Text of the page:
As you know we do not release very many NEW products here at Calton Nutrition – and that is because we only want to manufacture products if we can improve on what is currently on the market. So you may be surprised to see two new, relatively common products, in our Calton Nutrition product line – a liquid vitamin D3 supplement (out now) and a liquid vitamin K2 [MK7] supplement (coming soon).
Today we are going to talk about our new liquid vitamin D3 supplement. Now, as you know, there are a ton of liquid vitamin D supplements on the market. So what’s wrong with them? Well, we have a lot of people who have their doctors test their micronutrient levels, and many of them come to us to ask about why one or more of their essential micronutrients may be deficient. Again and again we have had people who were taking the vitamin D supplements their health care providers had recommended, coming back deficient in vitamin D. Even when taking doses as high as 10,000 IU per day (1250% of the RDI)!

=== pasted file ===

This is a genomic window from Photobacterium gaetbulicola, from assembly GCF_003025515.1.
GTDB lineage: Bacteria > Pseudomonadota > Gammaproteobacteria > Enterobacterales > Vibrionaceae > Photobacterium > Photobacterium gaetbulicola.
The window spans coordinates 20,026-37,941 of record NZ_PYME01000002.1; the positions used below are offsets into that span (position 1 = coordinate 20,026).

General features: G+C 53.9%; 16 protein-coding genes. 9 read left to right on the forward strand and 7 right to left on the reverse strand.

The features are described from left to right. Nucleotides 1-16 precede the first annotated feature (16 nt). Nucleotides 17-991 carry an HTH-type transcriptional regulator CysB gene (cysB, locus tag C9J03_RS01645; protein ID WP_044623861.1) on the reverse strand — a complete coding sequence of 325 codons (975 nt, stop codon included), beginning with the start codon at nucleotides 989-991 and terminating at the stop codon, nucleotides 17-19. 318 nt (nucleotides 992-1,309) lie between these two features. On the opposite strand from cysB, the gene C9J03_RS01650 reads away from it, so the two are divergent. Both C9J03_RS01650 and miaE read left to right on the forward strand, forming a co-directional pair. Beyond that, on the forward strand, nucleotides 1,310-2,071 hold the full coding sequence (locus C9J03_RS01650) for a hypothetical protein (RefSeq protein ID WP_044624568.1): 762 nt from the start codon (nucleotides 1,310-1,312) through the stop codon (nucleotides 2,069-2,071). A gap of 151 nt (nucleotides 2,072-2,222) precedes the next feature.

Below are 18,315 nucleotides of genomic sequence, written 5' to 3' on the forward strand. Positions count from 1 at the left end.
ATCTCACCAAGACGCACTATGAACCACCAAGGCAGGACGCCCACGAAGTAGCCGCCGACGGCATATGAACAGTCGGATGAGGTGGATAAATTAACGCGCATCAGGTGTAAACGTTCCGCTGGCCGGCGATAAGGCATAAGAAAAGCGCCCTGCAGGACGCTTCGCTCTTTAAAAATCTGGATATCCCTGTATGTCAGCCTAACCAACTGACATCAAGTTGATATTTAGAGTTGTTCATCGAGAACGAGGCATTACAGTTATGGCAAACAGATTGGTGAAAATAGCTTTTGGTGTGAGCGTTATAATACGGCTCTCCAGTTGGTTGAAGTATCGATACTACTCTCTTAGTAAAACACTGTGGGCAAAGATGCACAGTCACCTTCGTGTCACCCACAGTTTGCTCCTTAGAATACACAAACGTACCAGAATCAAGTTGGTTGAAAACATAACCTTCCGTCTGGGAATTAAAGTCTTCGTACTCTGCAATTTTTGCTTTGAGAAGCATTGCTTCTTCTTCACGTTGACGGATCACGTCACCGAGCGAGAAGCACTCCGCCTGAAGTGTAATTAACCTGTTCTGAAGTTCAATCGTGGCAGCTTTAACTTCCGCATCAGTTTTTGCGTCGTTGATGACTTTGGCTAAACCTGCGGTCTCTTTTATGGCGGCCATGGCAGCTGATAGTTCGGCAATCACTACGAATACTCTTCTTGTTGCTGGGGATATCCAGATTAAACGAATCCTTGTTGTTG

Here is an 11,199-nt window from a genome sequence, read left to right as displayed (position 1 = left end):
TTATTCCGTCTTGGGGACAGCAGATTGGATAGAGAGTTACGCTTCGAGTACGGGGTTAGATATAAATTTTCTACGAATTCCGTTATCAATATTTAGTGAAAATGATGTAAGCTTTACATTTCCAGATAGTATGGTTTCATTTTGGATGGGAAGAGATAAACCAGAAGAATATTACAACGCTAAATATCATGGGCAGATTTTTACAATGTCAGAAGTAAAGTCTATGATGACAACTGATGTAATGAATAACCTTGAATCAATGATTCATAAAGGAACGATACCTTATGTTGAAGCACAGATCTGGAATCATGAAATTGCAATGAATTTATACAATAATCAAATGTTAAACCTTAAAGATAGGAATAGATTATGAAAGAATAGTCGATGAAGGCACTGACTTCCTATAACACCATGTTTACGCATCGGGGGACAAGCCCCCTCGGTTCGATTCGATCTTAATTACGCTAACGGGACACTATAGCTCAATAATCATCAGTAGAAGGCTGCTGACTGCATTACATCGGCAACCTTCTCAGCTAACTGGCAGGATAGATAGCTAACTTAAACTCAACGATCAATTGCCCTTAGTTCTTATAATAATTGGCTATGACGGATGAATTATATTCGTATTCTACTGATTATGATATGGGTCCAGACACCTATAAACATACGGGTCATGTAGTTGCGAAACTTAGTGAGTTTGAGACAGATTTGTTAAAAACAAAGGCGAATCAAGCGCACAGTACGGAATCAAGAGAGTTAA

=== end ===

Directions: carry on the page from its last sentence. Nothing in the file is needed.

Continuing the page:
When we looked into why this was we found four common reasons they were not reaching micronutrient sufficiency for vitamin D:
- The vitamin D they were taking was vitamin D2.
- The vitamin D they were taking was NOT delivered with a long chain fat.
- The vitamin D they were taking was delivered with vitamin K2.
- They were taking vitamin D while taking high doses of vitamin A.
Some people had one of these issues and some had more than one. In this blog we will take an in-depth look at vitamin D, as well as these four issues and discover why each can block your ability to absorb your vitamin D.
My Doctor Says I Have Low Vitamin D – Now What Do I Do?
After being diagnosed with low vitamin D levels, most people find themselves staring at a packed drugstore shelf of vitamin D supplements. Though they know vitamin D can help keep bones strong and their body healthy, which type do they choose? Do they really need it? At what dose? What is safe — and what is effective?
So What Does This Vitamin Do?